I recently moved to a new apartment complex, had my DIY Time Warner box ready to go and hooked up my all my hardware. Everything booted fine but no connection to TW. I tested all the jacks in the apartment and came to the conclusion they were dead.

I grabbed my tool bag and walked outside the unit and found the Utility Closet and to my surprise it was unlocked. Once inside I found a small gray box that belonged to TW with wires coming in from the street and then splitting off into the apartments. (There was a lock but it was locked on only the first loop with the door hanging open) It was well labeled with apartment numbers and all I had to do was connect the coax. Bam, Internet was up and running.


I was pretty surprised that nobody questioned that I was messing around the utility closet (I had my slacks and polo shirt on) even the maintenance guy didn't seem to give it much thought. Could someone just splice my connection and capture my internet traffic? It would seem that no matter how good my firewall setup was inside the house, if the box outside is unlocked, the traffic leaving my home is up for grabs. Are we really that vulnerable? How do you protect yourself from something like this? VPN?


2 Answers 2


As a rule of thumb, I find it helpful to always assume that there is a stranger somewhere on earth seeing all of my traffic unless I am using https, vpn, or some manner of encryption. If you make this assumption, then someone splicing into your connection outside of your home shouldn't freak you out too much, because you will not be transmitting anything useful to them over an unencrypted wire. Granted though even the list of websites you frequent all day may be enough to cause concern, in which case you'll want to use a vpn or encrypted proxy, at least for those you would not want others to know you visit.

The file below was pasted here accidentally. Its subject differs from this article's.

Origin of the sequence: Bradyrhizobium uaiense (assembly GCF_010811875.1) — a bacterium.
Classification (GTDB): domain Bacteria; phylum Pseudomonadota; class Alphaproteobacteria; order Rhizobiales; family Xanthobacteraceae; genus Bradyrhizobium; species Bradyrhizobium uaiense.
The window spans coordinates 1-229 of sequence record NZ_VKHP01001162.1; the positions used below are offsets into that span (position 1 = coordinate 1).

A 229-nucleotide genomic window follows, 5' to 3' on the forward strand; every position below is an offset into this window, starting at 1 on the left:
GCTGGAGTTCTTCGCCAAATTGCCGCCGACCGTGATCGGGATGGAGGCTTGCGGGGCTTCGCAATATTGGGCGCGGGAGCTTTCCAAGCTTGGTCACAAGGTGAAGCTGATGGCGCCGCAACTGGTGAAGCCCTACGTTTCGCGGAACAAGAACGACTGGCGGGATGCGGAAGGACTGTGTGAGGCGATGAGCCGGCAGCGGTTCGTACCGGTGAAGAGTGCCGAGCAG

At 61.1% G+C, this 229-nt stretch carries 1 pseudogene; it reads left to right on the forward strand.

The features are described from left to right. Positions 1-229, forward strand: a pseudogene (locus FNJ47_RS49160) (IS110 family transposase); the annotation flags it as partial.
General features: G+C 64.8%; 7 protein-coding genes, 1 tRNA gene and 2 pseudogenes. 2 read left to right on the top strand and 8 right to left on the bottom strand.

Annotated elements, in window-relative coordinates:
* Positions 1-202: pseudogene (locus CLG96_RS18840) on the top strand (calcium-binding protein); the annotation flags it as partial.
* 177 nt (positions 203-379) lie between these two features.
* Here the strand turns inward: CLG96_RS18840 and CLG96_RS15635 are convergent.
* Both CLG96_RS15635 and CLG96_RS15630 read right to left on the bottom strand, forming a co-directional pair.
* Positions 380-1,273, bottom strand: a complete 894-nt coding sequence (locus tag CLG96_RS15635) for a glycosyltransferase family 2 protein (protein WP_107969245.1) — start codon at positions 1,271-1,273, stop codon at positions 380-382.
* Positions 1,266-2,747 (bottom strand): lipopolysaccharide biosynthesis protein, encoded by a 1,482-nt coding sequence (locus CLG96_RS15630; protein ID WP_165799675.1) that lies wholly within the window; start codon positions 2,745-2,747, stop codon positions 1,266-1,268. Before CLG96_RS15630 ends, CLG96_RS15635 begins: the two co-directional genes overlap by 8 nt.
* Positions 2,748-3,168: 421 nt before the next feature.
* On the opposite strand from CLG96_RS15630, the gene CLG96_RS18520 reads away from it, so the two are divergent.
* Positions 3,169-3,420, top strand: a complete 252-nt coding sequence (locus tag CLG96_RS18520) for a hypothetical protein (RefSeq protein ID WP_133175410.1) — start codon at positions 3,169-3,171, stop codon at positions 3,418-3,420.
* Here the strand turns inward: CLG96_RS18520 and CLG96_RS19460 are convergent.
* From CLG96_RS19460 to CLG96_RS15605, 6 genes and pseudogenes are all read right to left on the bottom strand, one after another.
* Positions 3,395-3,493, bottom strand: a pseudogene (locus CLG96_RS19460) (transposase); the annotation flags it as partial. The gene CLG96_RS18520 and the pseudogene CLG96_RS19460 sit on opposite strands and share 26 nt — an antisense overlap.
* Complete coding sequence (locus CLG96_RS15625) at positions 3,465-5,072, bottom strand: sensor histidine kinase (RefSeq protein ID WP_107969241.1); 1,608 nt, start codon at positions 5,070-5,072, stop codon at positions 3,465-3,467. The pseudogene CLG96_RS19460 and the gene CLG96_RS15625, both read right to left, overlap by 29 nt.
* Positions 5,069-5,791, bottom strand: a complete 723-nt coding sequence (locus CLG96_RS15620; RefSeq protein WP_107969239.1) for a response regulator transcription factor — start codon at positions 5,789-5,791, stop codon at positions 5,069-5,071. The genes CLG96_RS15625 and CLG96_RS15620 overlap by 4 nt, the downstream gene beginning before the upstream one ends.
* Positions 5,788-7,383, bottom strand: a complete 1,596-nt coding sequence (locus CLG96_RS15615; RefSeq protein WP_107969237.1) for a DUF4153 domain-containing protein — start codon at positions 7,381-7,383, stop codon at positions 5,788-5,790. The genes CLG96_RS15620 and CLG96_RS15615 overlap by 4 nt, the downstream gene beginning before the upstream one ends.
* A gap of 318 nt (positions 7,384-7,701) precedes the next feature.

That being said, even with encryption, someone on the other end of the encrypted channel could still see your traffic. For example, if you are using https (with a valid certificate) while connecting to a website, you can probably assume your connection is secure over the wire, but you should still assume that an employee of that website could access your transmitted information if they wanted to. Likewise, when you use a (full-tunnel) vpn to connect to your company's network, your traffic should be secure, but always assume the IT department from your company can still see what you're doing.

TLDR: yes, it's really that vulnerable. If that bothers you, encrypt all the traffic you don't want others to be able to see.

  • Great answer and thank you. I work from home and most of my stored files are encrypted (and almost always before sending them across the web) I've added a VPN for my general traffic which will at least, if someone feels like targeting my connection (highly doubtful) will at least be more inconvenient than someone else. (I'm unable to up vote your post, but thanks!)
    – Orah
    Aug 20, 2015 at 7:26

End to end encryption?

If they grab your encrypted traffic it isn't very useful to them. Except knowing packet destinations I guess.

Other than that brick & mortar security. Padlocks & access control. CCTV. It's plain old physical access control. If the adversary has control over your physical hardware it makes his life much easier.

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